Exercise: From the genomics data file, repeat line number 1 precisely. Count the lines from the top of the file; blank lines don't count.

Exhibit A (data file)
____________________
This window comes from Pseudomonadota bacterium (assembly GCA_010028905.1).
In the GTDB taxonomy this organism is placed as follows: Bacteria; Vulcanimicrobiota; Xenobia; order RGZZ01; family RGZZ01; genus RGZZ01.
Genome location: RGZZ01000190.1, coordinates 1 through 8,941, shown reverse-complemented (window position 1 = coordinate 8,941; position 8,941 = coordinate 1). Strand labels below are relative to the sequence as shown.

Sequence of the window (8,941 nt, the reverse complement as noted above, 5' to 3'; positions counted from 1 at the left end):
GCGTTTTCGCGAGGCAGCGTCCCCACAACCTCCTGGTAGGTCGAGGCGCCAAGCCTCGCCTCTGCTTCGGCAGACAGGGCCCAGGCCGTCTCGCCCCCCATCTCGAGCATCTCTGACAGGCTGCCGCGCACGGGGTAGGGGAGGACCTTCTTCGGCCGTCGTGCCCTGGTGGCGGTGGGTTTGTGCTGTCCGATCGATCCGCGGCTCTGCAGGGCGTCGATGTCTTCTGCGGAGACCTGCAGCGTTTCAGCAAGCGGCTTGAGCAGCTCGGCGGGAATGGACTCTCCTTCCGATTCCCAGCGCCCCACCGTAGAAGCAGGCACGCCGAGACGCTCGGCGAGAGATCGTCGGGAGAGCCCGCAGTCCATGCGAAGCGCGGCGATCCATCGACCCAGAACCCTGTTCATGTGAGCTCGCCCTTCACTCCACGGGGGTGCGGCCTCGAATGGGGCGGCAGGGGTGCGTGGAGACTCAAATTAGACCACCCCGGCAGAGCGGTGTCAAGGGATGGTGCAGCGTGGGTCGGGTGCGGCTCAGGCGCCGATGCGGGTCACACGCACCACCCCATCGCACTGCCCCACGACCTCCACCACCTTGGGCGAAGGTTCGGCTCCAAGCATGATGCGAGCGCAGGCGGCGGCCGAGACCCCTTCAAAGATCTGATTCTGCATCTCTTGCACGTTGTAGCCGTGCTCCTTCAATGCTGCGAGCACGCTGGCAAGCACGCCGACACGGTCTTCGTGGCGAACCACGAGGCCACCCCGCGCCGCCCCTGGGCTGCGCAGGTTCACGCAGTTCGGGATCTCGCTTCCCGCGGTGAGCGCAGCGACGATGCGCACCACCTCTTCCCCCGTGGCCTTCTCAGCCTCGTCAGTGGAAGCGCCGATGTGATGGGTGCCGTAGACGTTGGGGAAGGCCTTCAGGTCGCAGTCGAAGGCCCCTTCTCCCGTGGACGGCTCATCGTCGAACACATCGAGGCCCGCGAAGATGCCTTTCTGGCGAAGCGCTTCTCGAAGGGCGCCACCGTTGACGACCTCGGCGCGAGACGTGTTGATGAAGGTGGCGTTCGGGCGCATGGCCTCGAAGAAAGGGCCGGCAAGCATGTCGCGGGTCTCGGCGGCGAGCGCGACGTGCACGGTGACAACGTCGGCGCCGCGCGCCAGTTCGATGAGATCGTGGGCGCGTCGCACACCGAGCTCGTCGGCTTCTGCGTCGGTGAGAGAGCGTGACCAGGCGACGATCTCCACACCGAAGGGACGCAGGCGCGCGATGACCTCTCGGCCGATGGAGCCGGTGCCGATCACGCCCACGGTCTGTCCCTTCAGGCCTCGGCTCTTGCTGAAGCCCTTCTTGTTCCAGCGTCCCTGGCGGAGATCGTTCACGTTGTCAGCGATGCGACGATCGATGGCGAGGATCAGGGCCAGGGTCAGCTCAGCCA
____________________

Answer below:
This window comes from Pseudomonadota bacterium (assembly GCA_010028905.1).